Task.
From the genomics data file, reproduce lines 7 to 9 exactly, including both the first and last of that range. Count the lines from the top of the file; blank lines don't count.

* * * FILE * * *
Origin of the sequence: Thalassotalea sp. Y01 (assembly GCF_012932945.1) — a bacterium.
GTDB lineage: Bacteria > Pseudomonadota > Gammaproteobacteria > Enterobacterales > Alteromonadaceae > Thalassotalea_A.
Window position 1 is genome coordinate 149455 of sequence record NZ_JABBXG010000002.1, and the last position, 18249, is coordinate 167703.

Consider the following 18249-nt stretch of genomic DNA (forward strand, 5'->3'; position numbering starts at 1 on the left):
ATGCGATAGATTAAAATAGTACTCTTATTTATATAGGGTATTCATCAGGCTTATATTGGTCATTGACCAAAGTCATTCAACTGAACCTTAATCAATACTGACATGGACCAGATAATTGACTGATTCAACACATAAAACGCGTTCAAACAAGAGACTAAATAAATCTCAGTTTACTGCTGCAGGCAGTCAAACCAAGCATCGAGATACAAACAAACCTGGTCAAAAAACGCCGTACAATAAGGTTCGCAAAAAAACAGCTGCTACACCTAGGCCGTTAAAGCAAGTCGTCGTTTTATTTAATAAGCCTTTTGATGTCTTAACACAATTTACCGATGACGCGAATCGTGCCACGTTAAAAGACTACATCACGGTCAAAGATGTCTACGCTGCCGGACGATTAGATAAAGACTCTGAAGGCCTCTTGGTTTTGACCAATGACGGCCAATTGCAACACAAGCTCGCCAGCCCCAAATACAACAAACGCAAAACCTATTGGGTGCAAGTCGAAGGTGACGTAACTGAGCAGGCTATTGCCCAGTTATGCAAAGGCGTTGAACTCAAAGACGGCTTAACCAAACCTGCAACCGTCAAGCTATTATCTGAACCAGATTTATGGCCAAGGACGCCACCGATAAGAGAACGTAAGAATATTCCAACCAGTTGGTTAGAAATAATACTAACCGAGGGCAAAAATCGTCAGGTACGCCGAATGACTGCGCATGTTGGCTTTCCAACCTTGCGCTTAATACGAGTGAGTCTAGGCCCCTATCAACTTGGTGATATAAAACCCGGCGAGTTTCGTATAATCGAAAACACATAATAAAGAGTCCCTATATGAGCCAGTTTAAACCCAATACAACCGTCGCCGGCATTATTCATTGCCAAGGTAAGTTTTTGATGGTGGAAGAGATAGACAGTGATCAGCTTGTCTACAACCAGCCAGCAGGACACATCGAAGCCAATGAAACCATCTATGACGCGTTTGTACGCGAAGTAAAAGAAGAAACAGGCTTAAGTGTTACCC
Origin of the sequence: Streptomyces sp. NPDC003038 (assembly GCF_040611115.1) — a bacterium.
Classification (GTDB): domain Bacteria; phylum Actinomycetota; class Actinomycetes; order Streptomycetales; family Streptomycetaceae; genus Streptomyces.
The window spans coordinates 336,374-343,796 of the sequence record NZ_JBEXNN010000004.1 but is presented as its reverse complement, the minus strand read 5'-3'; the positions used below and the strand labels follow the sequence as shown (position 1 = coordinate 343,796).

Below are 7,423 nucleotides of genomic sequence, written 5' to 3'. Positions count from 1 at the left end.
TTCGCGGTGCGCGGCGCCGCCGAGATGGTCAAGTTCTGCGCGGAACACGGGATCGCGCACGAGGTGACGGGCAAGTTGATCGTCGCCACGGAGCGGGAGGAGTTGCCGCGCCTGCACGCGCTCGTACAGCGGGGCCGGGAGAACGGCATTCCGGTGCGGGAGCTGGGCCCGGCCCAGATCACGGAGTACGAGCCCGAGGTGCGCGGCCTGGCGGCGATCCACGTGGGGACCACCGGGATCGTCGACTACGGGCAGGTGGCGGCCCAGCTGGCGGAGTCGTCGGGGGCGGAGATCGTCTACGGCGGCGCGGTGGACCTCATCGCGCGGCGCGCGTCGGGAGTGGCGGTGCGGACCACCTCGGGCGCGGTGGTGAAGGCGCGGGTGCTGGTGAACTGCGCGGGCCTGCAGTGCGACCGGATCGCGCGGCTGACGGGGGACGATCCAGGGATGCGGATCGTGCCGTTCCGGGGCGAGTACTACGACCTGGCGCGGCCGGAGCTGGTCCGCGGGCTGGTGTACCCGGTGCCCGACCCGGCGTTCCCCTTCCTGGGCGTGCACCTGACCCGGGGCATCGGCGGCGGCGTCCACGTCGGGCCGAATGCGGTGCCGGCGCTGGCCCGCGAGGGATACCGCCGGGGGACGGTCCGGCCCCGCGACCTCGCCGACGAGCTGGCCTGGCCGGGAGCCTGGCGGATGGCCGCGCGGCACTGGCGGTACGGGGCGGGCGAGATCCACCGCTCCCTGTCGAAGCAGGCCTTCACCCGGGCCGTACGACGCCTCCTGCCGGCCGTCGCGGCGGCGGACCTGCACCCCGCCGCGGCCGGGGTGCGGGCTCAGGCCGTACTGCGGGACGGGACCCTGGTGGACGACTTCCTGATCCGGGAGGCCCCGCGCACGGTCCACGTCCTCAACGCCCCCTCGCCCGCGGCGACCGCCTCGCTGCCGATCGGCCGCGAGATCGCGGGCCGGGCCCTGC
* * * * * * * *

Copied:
Classification (GTDB): domain Bacteria; phylum Actinomycetota; class Actinomycetes; order Streptomycetales; family Streptomycetaceae; genus Streptomyces.
The window spans coordinates 336,374-343,796 of the sequence record NZ_JBEXNN010000004.1 but is presented as its reverse complement, the minus strand read 5'-3'; the positions used below and the strand labels follow the sequence as shown (position 1 = coordinate 343,796).

Below are 7,423 nucleotides of genomic sequence, written 5' to 3'. Positions count from 1 at the left end.